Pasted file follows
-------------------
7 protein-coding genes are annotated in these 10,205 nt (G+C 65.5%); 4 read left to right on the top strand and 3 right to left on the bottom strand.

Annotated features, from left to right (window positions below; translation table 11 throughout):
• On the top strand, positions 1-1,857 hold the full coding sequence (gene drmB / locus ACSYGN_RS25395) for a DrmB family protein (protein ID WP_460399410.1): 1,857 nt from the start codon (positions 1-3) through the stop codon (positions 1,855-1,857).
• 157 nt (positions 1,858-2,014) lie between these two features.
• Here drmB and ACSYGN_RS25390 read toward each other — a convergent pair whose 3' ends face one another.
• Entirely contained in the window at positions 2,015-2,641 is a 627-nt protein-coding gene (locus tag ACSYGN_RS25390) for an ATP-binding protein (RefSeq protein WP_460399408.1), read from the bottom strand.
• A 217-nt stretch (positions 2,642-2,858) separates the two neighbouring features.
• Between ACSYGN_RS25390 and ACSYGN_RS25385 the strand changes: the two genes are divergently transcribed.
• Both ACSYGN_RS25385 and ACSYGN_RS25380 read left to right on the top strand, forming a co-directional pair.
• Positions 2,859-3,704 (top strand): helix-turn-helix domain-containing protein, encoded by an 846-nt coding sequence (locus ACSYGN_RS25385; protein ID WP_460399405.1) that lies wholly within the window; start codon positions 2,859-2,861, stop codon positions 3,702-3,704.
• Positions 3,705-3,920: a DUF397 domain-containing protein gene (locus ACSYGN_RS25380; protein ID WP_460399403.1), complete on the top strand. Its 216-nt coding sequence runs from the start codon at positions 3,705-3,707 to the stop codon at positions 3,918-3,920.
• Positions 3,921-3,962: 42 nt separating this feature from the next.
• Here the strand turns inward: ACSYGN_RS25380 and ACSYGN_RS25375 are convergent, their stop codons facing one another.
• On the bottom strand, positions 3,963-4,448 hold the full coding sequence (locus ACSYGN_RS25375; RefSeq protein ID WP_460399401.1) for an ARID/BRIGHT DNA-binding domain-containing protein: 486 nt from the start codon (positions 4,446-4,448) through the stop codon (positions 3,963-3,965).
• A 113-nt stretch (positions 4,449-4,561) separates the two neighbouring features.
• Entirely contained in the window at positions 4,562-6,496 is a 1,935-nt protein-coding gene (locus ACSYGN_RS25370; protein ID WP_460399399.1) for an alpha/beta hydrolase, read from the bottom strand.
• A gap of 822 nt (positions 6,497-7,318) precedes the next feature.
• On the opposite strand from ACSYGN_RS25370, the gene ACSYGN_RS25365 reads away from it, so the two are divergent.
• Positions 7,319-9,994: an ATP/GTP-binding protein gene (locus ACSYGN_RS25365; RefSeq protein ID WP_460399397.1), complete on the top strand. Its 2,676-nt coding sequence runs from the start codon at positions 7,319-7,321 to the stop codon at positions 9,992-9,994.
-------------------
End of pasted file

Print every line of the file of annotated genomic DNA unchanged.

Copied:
7 protein-coding genes are annotated in these 10,205 nt (G+C 65.5%); 4 read left to right on the top strand and 3 right to left on the bottom strand.

Annotated features, from left to right (window positions below; translation table 11 throughout):
• On the top strand, positions 1-1,857 hold the full coding sequence (gene drmB / locus ACSYGN_RS25395) for a DrmB family protein (protein ID WP_460399410.1): 1,857 nt from the start codon (positions 1-3) through the stop codon (positions 1,855-1,857).
• 157 nt (positions 1,858-2,014) lie between these two features.
• Here drmB and ACSYGN_RS25390 read toward each other — a convergent pair whose 3' ends face one another.
• Entirely contained in the window at positions 2,015-2,641 is a 627-nt protein-coding gene (locus tag ACSYGN_RS25390) for an ATP-binding protein (RefSeq protein WP_460399408.1), read from the bottom strand.
• A 217-nt stretch (positions 2,642-2,858) separates the two neighbouring features.
• Between ACSYGN_RS25390 and ACSYGN_RS25385 the strand changes: the two genes are divergently transcribed.
• Both ACSYGN_RS25385 and ACSYGN_RS25380 read left to right on the top strand, forming a co-directional pair.
• Positions 2,859-3,704 (top strand): helix-turn-helix domain-containing protein, encoded by an 846-nt coding sequence (locus ACSYGN_RS25385; protein ID WP_460399405.1) that lies wholly within the window; start codon positions 2,859-2,861, stop codon positions 3,702-3,704.
• Positions 3,705-3,920: a DUF397 domain-containing protein gene (locus ACSYGN_RS25380; protein ID WP_460399403.1), complete on the top strand. Its 216-nt coding sequence runs from the start codon at positions 3,705-3,707 to the stop codon at positions 3,918-3,920.
• Positions 3,921-3,962: 42 nt separating this feature from the next.
• Here the strand turns inward: ACSYGN_RS25380 and ACSYGN_RS25375 are convergent, their stop codons facing one another.
• On the bottom strand, positions 3,963-4,448 hold the full coding sequence (locus ACSYGN_RS25375; RefSeq protein ID WP_460399401.1) for an ARID/BRIGHT DNA-binding domain-containing protein: 486 nt from the start codon (positions 4,446-4,448) through the stop codon (positions 3,963-3,965).
• A 113-nt stretch (positions 4,449-4,561) separates the two neighbouring features.
• Entirely contained in the window at positions 4,562-6,496 is a 1,935-nt protein-coding gene (locus ACSYGN_RS25370; protein ID WP_460399399.1) for an alpha/beta hydrolase, read from the bottom strand.
• A gap of 822 nt (positions 6,497-7,318) precedes the next feature.
• On the opposite strand from ACSYGN_RS25370, the gene ACSYGN_RS25365 reads away from it, so the two are divergent.
• Positions 7,319-9,994: an ATP/GTP-binding protein gene (locus ACSYGN_RS25365; RefSeq protein ID WP_460399397.1), complete on the top strand. Its 2,676-nt coding sequence runs from the start codon at positions 7,319-7,321 to the stop codon at positions 9,992-9,994.